|Me and my Lo|
Back in 1997, I volunteered my time to act as a camp counselor at Camp Quality (now Camp Wapiyapi), a camp for kids with cancer and their sibs.
I was partnered up with an 8 year-old boy who had non-Hodgkin's lymphoma; he was just slightly older than my own kids. After wrangling three children aged between three and six, I figured I was pretty well prepared to chase after one boy with cancer.
From the moment we met, Lo and I just clicked and he kept me on my toes the entire week. We all lived together in communal bunk houses, each counselor and camper paired up in bunk beds. One day, Lo ran into the bunk house to change out of his wet shirt - there were a lot of wet shirts thanks to the abundance of water guns - and one of the other counselors was in there when Lo whipped off his shirt, exposing his chemo ports on his chest. The counselor looked at him and said, "Lo, I didn't know you were sick."
Lo looked at him like he was an idiot and said, "I'm not sick! I just have cancer." And then promptly raced back outside to continue to play.
The whole week I played like a kid and fell a little in love with Lo.
After camp was over, I turned him back over to his mom, who I also fell in love with. No matter how much I tried, there was no way I could even imagine what it had to have been like in her place. Single mom, no contact with the sperm donor, and an otherwise healthy kid suddenly diagnosed with a horrible life-changing disease.
We kept in touch; I made the drive to visit him and his mom a couple of times that year. Digger began to refer to him as the older brother who didn't live with us. Lo got progressively worse, to the point that he ended up getting his wish granted by the Make-A-Wish Foundation. When his mom called to tell me that Make-A-Wish had contacted them, my heart broke. For me, up until that point, Lo's cancer was still very abstract. I knew he had cancer, but I didn't have to deal with it day in and day out like his mom.
She wasn't calling to break my heart, though. She was calling to tell me that Lo wanted me to go with them on his Wish Trip to Disney World and that the Foundation had approved me to join them.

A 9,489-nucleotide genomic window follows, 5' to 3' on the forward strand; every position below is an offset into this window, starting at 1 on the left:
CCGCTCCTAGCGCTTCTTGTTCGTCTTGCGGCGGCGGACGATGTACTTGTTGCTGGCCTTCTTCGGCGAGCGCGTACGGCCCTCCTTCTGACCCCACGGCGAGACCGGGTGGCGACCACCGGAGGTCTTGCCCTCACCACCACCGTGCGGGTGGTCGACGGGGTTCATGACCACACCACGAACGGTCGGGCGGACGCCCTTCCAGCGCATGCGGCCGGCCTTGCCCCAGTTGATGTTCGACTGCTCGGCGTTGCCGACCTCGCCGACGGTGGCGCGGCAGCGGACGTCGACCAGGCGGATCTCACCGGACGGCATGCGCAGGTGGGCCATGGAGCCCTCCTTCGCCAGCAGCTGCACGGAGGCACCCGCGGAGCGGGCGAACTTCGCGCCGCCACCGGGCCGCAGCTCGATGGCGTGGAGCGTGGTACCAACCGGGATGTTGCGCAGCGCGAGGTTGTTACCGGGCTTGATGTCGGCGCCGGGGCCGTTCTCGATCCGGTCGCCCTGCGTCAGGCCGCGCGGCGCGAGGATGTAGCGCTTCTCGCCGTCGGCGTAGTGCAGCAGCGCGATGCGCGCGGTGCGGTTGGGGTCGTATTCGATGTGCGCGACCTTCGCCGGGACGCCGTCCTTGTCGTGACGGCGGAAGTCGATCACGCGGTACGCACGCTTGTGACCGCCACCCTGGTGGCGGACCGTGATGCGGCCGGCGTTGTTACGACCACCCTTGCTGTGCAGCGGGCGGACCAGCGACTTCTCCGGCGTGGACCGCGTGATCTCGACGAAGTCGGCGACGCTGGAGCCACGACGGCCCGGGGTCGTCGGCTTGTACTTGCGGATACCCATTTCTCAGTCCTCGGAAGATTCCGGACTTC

In January of 1998, we headed off to Disney World. The limo picked us up at Lo's house and drove us to the airport, where we flew to Kissimmee, Florida. Give Kids The World is a village specially designed for kids with terminal illnesses; they provided us our "house" for the week, which acted as our base of operations.
Just like at camp, I spent the entire week playing like a kid. Only, this time, I was pushing Lo around in a wheelchair. Oh Lord, did he hate that. That child despised being singled out as "that kid with cancer" and he felt like the wheelchair advertised the fact. We let him go the first day without the wheelchair and he had such bad leg cramps that night and was so exhausted that we were able to talk him into it the rest of the trip.
I returned from Disney World with a heavy heart. Even though we'd had a great time, I knew that only kids who were terminal got granted wishes. Telling him goodbye to come back home was horrible.
But then he went into remission.
And went to Camp Wapiyapi in 1998. I couldn't get the time off to be his counselor again, but I met him and his mom at camp to see him off at the beginning of the week and picked him up at the end of the week. When Camp Quality became Camp Wapiyapi, they changed venues, which worked out even better for me. Camp was now in Allenspark, about two miles from the Lodge, so I stopped in to see him during the week. I'm not so sure that his "new" counselor appreciated it, but since it meant I got to see my Lo, I did it anyway.
I picked him up from camp and took him for a trail ride at the livery and headed back to town to meet his mom to go to the Bill Engvall show. I did the one thing Lo hated. I pulled the cancer card to get him back stage to meet Mr. Engvall. I hadn't seen Lo so mad in the time I'd known him. He crossed his arms, sat his skinny butt down on a bench and refused to talk to me. And refused to talk to me. And refused to talk to me.
Until they called us backstage and Mr. Engvall greeted us with a big smile and hugs.
Only then did Lo forgive me for pulling the cancer card.
Since that time, we don't spend that much time together. Life got really busy for both of us and he started to get healthier and healthier.
I don't see him a couple of times a year anymore, instead I see him every couple of years.
He graduated high school the year RCC and I met, so we drove out to see his graduation.
The following year, RCC and I got married, so Lo and his mom drove out to our reception.
Today, I got a call from his mom. "Is this really Lo's mom?" I answered the phone after seeing her name show up on my caller ID. My heart stuttered between being happy to hear from her and dreading potentially bad news.
"Yes it is!" she answered cheerfully. "Does your mom still own the Lodge?"
Now, there is pretty much only one reason people call to see if Mom and Bill still have the Lodge and that's because they're getting married. The only question I had was, which of them was getting married? Lo or his mom?
My Lo. My little Lo, who will forever be 8 years-old in my mind, is getting married.
Excuse me, I'm getting a bit verklempt.